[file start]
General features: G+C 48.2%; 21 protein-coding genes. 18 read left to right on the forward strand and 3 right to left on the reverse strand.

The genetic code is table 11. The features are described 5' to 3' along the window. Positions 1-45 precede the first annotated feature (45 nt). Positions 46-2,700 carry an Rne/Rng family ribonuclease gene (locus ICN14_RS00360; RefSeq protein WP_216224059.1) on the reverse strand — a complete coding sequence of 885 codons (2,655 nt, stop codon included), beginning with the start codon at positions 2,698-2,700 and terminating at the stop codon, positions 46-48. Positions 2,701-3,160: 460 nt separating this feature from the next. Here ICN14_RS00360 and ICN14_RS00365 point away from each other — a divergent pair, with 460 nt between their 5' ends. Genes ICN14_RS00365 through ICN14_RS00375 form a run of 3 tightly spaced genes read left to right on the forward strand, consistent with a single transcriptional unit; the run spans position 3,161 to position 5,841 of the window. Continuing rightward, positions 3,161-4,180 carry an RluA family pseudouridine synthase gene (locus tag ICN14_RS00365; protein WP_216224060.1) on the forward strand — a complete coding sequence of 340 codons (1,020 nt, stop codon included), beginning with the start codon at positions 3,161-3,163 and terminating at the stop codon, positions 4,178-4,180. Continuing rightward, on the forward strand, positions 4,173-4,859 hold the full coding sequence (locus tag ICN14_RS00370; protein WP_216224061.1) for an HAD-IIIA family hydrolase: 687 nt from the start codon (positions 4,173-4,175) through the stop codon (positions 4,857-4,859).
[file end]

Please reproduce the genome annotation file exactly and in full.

General features: G+C 48.2%; 21 protein-coding genes. 18 read left to right on the forward strand and 3 right to left on the reverse strand.

The genetic code is table 11. The features are described 5' to 3' along the window. Positions 1-45 precede the first annotated feature (45 nt). Positions 46-2,700 carry an Rne/Rng family ribonuclease gene (locus ICN14_RS00360; RefSeq protein WP_216224059.1) on the reverse strand — a complete coding sequence of 885 codons (2,655 nt, stop codon included), beginning with the start codon at positions 2,698-2,700 and terminating at the stop codon, positions 46-48. Positions 2,701-3,160: 460 nt separating this feature from the next. Here ICN14_RS00360 and ICN14_RS00365 point away from each other — a divergent pair, with 460 nt between their 5' ends. Genes ICN14_RS00365 through ICN14_RS00375 form a run of 3 tightly spaced genes read left to right on the forward strand, consistent with a single transcriptional unit; the run spans position 3,161 to position 5,841 of the window. Continuing rightward, positions 3,161-4,180 carry an RluA family pseudouridine synthase gene (locus tag ICN14_RS00365; protein WP_216224060.1) on the forward strand — a complete coding sequence of 340 codons (1,020 nt, stop codon included), beginning with the start codon at positions 3,161-3,163 and terminating at the stop codon, positions 4,178-4,180. Continuing rightward, on the forward strand, positions 4,173-4,859 hold the full coding sequence (locus tag ICN14_RS00370; protein WP_216224061.1) for an HAD-IIIA family hydrolase: 687 nt from the start codon (positions 4,173-4,175) through the stop codon (positions 4,857-4,859).